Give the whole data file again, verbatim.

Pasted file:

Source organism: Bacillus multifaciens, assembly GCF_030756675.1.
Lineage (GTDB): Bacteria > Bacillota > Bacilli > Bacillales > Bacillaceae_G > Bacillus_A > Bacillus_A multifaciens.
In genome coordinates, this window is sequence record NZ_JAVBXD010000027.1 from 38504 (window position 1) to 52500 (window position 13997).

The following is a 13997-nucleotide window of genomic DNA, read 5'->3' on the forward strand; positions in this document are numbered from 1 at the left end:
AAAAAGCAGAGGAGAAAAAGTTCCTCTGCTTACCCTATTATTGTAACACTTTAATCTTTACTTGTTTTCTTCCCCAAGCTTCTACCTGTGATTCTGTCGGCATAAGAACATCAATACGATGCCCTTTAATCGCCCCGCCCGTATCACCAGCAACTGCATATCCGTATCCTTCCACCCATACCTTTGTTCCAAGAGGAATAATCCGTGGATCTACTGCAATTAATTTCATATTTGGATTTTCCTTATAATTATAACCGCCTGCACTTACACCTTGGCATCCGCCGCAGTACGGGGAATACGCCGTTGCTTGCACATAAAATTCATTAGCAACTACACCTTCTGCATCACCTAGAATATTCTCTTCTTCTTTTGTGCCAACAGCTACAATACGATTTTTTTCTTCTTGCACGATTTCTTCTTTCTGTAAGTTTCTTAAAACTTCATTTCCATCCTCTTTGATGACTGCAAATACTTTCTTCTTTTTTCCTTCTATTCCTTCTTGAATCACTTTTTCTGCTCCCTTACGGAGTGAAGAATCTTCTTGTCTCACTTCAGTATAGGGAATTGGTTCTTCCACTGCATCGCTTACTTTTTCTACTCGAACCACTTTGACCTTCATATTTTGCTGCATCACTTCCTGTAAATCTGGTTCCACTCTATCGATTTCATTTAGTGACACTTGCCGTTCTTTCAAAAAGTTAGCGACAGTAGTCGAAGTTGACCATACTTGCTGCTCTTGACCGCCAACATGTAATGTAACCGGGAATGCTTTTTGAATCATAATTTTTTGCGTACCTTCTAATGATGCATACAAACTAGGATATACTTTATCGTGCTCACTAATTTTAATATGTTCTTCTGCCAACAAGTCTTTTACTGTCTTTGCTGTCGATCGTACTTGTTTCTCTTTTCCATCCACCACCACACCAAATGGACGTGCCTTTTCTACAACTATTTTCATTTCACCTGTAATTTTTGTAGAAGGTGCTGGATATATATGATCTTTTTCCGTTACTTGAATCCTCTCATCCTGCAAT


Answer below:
Source organism: Bacillus multifaciens, assembly GCF_030756675.1.
Lineage (GTDB): Bacteria > Bacillota > Bacilli > Bacillales > Bacillaceae_G > Bacillus_A > Bacillus_A multifaciens.
In genome coordinates, this window is sequence record NZ_JAVBXD010000027.1 from 38504 (window position 1) to 52500 (window position 13997).

The following is a 13997-nucleotide window of genomic DNA, read 5'->3' on the forward strand; positions in this document are numbered from 1 at the left end:
AAAAAGCAGAGGAGAAAAAGTTCCTCTGCTTACCCTATTATTGTAACACTTTAATCTTTACTTGTTTTCTTCCCCAAGCTTCTACCTGTGATTCTGTCGGCATAAGAACATCAATACGATGCCCTTTAATCGCCCCGCCCGTATCACCAGCAACTGCATATCCGTATCCTTCCACCCATACCTTTGTTCCAAGAGGAATAATCCGTGGATCTACTGCAATTAATTTCATATTTGGATTTTCCTTATAATTATAACCGCCTGCACTTACACCTTGGCATCCGCCGCAGTACGGGGAATACGCCGTTGCTTGCACATAAAATTCATTAGCAACTACACCTTCTGCATCACCTAGAATATTCTCTTCTTCTTTTGTGCCAACAGCTACAATACGATTTTTTTCTTCTTGCACGATTTCTTCTTTCTGTAAGTTTCTTAAAACTTCATTTCCATCCTCTTTGATGACTGCAAATACTTTCTTCTTTTTTCCTTCTATTCCTTCTTGAATCACTTTTTCTGCTCCCTTACGGAGTGAAGAATCTTCTTGTCTCACTTCAGTATAGGGAATTGGTTCTTCCACTGCATCGCTTACTTTTTCTACTCGAACCACTTTGACCTTCATATTTTGCTGCATCACTTCCTGTAAATCTGGTTCCACTCTATCGATTTCATTTAGTGACACTTGCCGTTCTTTCAAAAAGTTAGCGACAGTAGTCGAAGTTGACCATACTTGCTGCTCTTGACCGCCAACATGTAATGTAACCGGGAATGCTTTTTGAATCATAATTTTTTGCGTACCTTCTAATGATGCATACAAACTAGGATATACTTTATCGTGCTCACTAATTTTAATATGTTCTTCTGCCAACAAGTCTTTTACTGTCTTTGCTGTCGATCGTACTTGTTTCTCTTTTCCATCCACCACCACACCAAATGGACGTGCCTTTTCTACAACTATTTTCATTTCACCTGTAATTTTTGTAGAAGGTGCTGGATATATATGATCTTTTTCCGTTACTTGAATCCTCTCATCCTGCAAT